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Global Warming...Fact or Fiction?

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  • gunnut
    replied
    What's wrong with climate change?

    Why do we have to keep the climate static?

    Leave a comment:


  • Wooglin
    replied
    What you need to know & are not told about hurricanes
    Editor of the Fabius Maximus website Science & Nature 14 September 2017

    Summary: Millions of words were expended reporting about Hurricanes Harvey and Irma, but too little about the science connecting them to climate change. Here are the details, contrasted with the propaganda barrage of those seeking to exploit these disasters for political gain. Letís listen to these scientists so we can better prepare for what is coming. Failure to do so risks eventual disaster.

    https://fabiusmaximus.com/2017/09/14...of-hurricanes/

    Leave a comment:


  • bestellen
    replied
    Maybe, like all religions, global warming only applies to those people who believe in it. You just gotta have faith.

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  • Monash
    replied
    'Lefty intellectual anti-human pussies' Otherwise defined as anyone who dares to disagree with you?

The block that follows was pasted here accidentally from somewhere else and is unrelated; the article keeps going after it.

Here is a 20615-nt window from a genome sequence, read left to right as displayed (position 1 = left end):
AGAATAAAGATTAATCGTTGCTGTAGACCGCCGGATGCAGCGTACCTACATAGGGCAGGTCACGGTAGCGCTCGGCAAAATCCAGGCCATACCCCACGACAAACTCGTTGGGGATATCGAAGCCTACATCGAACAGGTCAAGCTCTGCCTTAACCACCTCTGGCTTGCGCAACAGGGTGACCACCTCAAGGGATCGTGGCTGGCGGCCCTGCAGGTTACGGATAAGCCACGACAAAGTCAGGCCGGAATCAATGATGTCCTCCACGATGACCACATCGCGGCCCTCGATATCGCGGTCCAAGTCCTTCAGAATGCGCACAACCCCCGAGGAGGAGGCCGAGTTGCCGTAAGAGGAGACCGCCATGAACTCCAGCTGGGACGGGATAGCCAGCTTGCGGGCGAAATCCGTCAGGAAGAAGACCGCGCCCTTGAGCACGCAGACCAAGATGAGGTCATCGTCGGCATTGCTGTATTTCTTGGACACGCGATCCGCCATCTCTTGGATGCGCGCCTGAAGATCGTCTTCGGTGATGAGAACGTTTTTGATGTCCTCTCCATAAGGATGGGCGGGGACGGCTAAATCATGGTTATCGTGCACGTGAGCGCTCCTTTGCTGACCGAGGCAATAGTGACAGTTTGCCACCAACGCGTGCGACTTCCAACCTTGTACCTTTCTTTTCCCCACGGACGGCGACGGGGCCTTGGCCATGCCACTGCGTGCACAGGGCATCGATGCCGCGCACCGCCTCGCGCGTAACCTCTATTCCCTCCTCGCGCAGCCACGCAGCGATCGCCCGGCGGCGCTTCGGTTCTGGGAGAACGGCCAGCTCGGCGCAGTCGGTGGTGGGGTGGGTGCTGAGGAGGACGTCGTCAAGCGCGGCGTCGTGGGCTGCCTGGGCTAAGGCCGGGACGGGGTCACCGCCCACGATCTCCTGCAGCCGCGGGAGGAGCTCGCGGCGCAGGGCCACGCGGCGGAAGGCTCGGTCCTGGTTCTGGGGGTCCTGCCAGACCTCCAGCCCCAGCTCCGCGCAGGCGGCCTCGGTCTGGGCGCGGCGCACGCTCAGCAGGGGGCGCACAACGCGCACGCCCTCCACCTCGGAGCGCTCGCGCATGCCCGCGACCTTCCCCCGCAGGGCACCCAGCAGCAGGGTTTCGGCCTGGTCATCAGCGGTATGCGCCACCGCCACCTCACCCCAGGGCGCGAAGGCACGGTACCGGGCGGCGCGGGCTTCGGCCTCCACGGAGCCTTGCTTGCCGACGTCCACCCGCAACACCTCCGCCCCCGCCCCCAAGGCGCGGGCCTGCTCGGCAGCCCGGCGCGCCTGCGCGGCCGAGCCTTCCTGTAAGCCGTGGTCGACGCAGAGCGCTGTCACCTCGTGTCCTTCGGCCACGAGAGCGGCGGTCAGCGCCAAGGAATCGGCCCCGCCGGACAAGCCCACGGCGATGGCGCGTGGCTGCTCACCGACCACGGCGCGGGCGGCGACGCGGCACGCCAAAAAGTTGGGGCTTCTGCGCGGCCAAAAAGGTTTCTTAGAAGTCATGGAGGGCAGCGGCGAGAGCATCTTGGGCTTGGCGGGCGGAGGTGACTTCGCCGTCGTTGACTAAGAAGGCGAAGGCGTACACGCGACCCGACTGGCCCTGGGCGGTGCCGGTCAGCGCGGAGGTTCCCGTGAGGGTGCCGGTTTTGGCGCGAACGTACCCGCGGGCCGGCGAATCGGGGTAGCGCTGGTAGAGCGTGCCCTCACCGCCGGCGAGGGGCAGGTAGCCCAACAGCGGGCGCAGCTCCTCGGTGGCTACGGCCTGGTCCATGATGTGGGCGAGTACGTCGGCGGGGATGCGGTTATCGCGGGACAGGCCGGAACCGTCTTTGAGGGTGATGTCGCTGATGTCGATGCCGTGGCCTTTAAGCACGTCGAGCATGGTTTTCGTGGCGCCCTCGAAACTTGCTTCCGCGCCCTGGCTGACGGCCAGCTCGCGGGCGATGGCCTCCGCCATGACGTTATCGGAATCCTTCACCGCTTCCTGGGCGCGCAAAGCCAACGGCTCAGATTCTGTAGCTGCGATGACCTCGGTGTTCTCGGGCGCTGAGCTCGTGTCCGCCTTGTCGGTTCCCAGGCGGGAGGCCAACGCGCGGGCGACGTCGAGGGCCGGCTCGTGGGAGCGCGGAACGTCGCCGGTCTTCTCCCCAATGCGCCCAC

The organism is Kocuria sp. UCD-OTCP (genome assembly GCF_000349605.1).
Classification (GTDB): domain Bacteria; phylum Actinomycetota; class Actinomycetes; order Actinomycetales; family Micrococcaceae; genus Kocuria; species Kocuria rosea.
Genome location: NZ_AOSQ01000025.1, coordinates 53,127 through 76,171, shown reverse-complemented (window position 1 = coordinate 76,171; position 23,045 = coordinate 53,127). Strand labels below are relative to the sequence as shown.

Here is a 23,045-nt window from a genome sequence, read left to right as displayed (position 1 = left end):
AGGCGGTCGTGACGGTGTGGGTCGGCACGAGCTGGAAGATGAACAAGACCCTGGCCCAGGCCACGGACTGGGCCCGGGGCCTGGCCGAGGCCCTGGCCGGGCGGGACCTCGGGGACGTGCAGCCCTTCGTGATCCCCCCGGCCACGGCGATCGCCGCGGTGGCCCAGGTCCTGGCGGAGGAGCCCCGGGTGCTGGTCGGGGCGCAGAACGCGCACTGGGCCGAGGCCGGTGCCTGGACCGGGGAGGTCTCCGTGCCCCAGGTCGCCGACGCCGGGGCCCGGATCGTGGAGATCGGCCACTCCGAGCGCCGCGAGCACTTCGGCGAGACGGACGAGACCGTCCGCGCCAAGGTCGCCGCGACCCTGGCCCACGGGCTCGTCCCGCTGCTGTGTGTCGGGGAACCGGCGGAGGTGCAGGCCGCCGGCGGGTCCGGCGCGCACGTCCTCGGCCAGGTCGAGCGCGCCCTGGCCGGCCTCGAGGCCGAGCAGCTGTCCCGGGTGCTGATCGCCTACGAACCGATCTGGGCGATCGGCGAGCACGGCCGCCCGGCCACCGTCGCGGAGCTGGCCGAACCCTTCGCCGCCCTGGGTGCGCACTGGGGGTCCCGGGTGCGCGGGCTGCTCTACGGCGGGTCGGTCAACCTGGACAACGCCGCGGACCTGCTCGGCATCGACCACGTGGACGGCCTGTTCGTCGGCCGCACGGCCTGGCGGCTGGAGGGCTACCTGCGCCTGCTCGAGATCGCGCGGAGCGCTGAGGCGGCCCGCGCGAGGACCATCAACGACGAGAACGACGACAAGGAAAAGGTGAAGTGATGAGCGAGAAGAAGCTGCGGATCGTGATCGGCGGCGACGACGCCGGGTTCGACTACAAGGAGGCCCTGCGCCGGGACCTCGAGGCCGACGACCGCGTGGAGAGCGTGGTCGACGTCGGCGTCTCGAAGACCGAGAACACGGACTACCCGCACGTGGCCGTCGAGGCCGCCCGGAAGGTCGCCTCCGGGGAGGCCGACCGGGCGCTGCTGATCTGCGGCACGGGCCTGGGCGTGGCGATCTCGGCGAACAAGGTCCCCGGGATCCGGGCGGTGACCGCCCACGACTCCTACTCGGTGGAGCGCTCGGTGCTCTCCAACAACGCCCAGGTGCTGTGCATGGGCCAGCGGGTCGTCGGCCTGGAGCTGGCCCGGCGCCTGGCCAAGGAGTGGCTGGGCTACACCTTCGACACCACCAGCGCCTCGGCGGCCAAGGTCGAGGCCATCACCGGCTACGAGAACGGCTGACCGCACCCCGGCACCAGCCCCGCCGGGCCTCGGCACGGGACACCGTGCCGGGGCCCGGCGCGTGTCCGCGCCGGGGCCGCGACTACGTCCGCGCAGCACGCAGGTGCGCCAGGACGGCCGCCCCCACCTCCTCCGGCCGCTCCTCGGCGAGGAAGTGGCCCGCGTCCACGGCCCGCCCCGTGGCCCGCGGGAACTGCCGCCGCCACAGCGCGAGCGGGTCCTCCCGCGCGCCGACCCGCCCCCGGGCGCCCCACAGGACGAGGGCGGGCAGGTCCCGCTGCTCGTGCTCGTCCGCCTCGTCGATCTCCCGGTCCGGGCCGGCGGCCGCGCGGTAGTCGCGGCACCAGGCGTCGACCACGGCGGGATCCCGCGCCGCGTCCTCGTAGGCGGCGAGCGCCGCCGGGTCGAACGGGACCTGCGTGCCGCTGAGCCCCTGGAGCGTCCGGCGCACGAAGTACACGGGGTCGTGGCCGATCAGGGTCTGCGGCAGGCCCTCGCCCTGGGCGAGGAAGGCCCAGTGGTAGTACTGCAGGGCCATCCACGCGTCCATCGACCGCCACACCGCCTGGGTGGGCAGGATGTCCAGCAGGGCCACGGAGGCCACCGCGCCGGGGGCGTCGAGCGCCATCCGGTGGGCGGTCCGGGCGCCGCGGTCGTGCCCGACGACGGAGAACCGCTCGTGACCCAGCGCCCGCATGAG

Last edited by Monash; 27 Jul 17,, 08:24.

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  • dalem
    replied
    Originally posted by dalem View Post
    First, the model. The Greenhouse Effect.

    At the most basic, light (photons) comes into the atmosphere from the Sun at visible wavelengths. Visible wavelength photons carry energy, that energy hits the ground and some is absorbed. The ground next radiates away the extra photons at longer-than-visible wavelengths which cannot penetrate the atmosphere - they are re-absorbed and some radiate downward to be re-absorbed, re-radiated, and re-absorbed, etc.

    A simpler-yet-accurate-for-most-purposes model is the one we're all used to by now - light rays go through the clouds downward, but bounce back up and then down off of the atmosphere, acting as a net heat trap. Thus heat is retained, and it's one of the main reasons we have the nice planet we do right now. Without any heat trap we'd get mighty cold each night, for instance. Like Khan said to Kirk - it is very cold in space.